You might notice that your teeth have become sensitive to hot or cold temperatures, or sweet and sour foods. It might hurt when you take a bite of ice cream or breathe in cold air. It may become painful when you drink hot coffee. Sometimes it can even hurt just to floss or brush your teeth. You might just have sensitive teeth, or the pain could be your mouth's way of telling you there is some kind of problem like decay, a cavity, a cracked tooth, worn fillings, periodontal disease or exposed roots.
Your teeth have several layers. There is a protective layer on top called the enamel. Under that is a substance called dentin. This substance covers the tooth's roots which contain channels that lead to the nerve center - the pulp. Sometimes wear and tear or decay can cause damage to the enamel. When this happens the underlying layers are exposed and the hot and cold stimuli can reach the nerves. Over time, they may become very sensitive to variations in temperature or to pressure when you chew.
This sensitivity may be cause by decay that has occurred as the result of plaque and tartar build-up on your teeth. In other cases, you might be brushing too hard against the gums. This could cause the gums to recede which will expose the unprotected roots of your tooth. For some people, sensitivity may be caused by mouthwashes and tooth whitening products. High acid content foods such as tomatoes and citrus fruits can also cause erosion to the enamel.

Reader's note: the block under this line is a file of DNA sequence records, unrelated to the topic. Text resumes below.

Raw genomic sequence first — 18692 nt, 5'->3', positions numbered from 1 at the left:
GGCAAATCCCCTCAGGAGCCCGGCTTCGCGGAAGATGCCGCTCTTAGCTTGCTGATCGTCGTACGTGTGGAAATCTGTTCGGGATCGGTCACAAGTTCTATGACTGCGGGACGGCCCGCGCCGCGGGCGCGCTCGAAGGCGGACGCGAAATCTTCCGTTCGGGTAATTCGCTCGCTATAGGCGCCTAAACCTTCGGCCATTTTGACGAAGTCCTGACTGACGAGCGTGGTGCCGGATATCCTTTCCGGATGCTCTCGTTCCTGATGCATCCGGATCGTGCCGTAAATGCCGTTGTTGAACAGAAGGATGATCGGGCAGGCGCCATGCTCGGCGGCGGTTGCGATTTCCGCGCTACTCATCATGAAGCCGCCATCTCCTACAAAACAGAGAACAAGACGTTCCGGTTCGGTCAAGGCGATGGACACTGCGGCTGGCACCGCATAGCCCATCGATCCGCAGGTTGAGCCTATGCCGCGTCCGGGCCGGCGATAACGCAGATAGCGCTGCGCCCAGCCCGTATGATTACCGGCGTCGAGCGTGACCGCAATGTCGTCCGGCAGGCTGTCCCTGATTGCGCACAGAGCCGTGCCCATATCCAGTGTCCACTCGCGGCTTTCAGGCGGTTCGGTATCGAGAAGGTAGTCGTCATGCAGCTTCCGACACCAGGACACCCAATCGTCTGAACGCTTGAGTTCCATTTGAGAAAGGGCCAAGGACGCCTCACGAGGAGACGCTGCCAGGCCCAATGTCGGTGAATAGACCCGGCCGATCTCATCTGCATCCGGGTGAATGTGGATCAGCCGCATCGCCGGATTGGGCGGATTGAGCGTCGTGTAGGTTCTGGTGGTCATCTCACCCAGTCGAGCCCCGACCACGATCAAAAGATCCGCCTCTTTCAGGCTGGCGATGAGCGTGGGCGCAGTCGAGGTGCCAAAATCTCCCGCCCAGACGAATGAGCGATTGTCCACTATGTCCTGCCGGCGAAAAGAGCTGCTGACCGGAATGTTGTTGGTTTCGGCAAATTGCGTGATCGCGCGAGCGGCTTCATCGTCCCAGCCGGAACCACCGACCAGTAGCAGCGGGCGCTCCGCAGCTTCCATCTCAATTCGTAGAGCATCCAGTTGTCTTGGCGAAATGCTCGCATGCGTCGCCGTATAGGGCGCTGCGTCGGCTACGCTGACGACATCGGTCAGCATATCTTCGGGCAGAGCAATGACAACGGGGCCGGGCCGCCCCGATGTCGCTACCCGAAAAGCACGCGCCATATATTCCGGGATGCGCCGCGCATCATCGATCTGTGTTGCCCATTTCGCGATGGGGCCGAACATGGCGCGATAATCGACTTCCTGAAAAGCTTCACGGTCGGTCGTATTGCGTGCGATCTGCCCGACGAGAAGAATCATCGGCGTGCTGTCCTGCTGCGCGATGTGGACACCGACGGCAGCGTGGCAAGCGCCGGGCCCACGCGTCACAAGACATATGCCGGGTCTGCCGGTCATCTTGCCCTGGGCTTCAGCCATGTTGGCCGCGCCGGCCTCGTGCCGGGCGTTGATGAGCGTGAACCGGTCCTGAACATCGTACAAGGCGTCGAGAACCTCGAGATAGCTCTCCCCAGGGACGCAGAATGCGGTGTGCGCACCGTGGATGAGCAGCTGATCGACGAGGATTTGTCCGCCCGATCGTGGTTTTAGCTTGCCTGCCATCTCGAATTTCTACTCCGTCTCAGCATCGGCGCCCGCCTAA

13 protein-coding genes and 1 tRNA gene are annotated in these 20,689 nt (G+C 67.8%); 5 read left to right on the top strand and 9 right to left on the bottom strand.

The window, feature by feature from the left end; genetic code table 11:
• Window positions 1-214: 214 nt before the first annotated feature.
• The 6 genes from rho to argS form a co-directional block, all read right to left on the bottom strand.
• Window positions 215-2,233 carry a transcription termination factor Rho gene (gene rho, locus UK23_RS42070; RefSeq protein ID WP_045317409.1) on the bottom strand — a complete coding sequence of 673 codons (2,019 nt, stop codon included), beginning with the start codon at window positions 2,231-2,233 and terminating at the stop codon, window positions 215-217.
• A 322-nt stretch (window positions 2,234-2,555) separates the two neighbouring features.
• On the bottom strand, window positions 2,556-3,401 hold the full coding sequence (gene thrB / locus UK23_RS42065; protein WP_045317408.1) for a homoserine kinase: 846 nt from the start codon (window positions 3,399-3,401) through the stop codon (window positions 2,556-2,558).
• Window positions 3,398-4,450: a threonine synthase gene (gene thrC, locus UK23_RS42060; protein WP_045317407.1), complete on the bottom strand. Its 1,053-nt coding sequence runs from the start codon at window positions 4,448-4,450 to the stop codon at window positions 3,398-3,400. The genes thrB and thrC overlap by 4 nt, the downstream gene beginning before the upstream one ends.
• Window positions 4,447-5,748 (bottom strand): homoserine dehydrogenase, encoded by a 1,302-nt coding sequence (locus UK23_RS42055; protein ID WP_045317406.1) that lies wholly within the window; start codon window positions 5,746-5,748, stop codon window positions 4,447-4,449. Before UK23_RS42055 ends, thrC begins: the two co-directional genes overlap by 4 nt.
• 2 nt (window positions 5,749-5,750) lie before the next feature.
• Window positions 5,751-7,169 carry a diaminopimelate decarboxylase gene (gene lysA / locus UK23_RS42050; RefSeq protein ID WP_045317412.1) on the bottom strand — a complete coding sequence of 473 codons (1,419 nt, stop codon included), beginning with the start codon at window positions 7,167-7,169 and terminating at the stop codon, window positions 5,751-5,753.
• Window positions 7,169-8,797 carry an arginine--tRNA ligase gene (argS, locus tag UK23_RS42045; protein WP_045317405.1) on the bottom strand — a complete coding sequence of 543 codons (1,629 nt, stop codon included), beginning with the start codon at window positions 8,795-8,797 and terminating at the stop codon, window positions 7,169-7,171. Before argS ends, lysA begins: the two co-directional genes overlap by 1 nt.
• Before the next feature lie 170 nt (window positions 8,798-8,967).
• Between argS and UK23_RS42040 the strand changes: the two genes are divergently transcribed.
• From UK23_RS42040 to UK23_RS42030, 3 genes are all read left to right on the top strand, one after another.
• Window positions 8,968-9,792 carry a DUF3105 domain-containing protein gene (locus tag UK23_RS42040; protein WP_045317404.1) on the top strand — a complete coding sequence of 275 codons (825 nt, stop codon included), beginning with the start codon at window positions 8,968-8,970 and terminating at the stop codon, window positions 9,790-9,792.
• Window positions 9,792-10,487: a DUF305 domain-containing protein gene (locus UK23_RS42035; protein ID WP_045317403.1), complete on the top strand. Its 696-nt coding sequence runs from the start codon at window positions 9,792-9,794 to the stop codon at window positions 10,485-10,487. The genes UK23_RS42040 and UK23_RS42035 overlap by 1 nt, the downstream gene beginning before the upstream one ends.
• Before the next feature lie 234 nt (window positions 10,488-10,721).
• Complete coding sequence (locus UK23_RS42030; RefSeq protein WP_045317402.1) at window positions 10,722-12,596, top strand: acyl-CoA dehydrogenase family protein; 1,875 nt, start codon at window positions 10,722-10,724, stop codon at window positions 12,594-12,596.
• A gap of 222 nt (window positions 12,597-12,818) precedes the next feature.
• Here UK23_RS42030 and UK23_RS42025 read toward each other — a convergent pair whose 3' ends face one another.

If you have sensitive teeth, find a family dentist who can determine the cause. After an examination, the dentist may determine that you have a dental problem that needs further treatment such as a filling or crown. If there is no dental condition underlying the sensitivity the dentist may recommend that you use some type of desensitizing toothpaste to dull the nerve endings in your tooth. The dentist might also apply a fluoride gel to the sensitive area of your mouth.
ChooseYourDentist.com is your go-to source for dental information and dental education. If you are concerned about sensitive teeth, use our dental profiles to help find a family dentist or general dentist who can help because ChooseYourDentist.com is "where patients and dentists meet."